2020 autopsy points to Democrats' worries of losing Black, Hispanic, Asian voters to GOP

The report was compiled by the Third Way, the Collective PAC and the Latino Victory Fund

An extensive analysis of what went right and wrong for Democrats in the 2020 elections warns that the party could see support drop with Black, Hispanic and Asian American voters in future contests unless Democrats do a more effective job countering Republican attacks.

While Democrats won the White House and narrowly captured the Senate majority in the 2020 cycle, in the battle for the House the GOP defied expectations and took a big bite out of the Democrats’ majority in the House and Republicans currently only need a net gain of five seats in the 2022 midterms to regain control of the chamber.


A 73-page autopsy of the 2020 contests compiled by three pro-Democratic groups – the Third Way, a centrist think tank; the Collective PAC, which supports Black candidates; and the Latino Victory Fund, which promotes Hispanic candidates – spotlights that many House and some Senate Democrats underperformed at the ballot box because they failed to match now-President Biden's support with voters of color, who despised then-President Trump but who also had reservations about the Democratic Party.

"The 2020 election was a mixed bag for Democrats. While thrilled with the Biden win and the new Senate majority, expected victories in many contested races failed to materialize, and the Party lost significant ground in the House," reads an introduction to the report by the Third Way.

A line of voters wraps around the block outside Washington High School in Milwaukee during the primary election on April 7, 2020. 

A line of voters wraps around the block outside Washington High School in Milwaukee during the primary election on April 7, 2020.  (Coburn Dukehart/Wisconsin Watch via AP)

The introduction spotlights that "the purpose of this project was to determine what worked well for Democrats in these campaigns and, in particular, what challenges they faced, so that the Party can be best prepared to compete in 2022 and beyond."

The analysis – which was first reported by The New York Times – points to specific electoral setbacks with Spanish speaking voters in Florida and Texas, Black voters in North Carolina, and Asian American voters in California, as it argues that Democrats failed to convey a consistent core message on the economy last year and "leaned too heavily on ‘anti-Trump’ rhetoric."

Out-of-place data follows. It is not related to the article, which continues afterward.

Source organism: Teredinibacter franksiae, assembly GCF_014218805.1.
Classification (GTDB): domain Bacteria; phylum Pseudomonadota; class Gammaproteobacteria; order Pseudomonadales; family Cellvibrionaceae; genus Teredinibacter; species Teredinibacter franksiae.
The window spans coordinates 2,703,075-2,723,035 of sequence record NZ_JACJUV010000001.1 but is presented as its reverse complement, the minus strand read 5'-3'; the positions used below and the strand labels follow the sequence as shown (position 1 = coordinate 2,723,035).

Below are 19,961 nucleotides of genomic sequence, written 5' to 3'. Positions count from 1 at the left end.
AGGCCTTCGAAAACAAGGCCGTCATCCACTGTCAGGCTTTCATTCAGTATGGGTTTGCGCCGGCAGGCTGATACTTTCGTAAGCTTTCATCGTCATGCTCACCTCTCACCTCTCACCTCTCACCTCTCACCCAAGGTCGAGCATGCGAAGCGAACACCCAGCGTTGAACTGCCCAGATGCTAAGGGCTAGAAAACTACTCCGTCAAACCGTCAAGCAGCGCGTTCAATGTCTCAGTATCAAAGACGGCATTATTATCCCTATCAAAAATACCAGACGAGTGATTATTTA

And then concludes that unless the party does a better job pushing back against GOP attacks comparing Democrats to socialists, they could see further erosion of support among minority voters.

The report was conducted over the past six months by veteran Democratic operatives and communicators Lynda Tran and Marlon Marshall. The analysis included nearly 150 interviews with candidates, staff, consultants, and pro-Democratic outside groups and organizations, as well as a in-depth look at polling and turnout data, and ad campaigns.

Among their findings – "voters of color are persuasion voters who need to be convinced," "Republican attempts to brand Democrats as ‘radicals’ worked," "Polling was a huge problem – even after 2016 adjustments," "COVID-19 affected everything," and "Our hopes for 2020 were just too high."

At the end of their report, the authors stress that Democrats need "to be unapologetic about race. And we need to explain to all Americans why doing so is beneficial to everyone."

Tran and Marshall also call for officials to "reimagine our Democratic Party message and narrative," and for the party to "commit to early investment and year-round organizing." 


The new study is being shared with top Democratic National Committee officials as well as other party leaders. It comes on the heels of a "deep dive" of the 2020 election compiled by the Democratic Congressional Campaign Committee, the reelection arm of House Democrats.

That report blamed bad polling that underestimated voter turnout by Trump supporters, as well as effective messaging by House Republicans that focused on the far left’s "defund the police" movement, for the party’s underwhelming performance in congressional elections last November.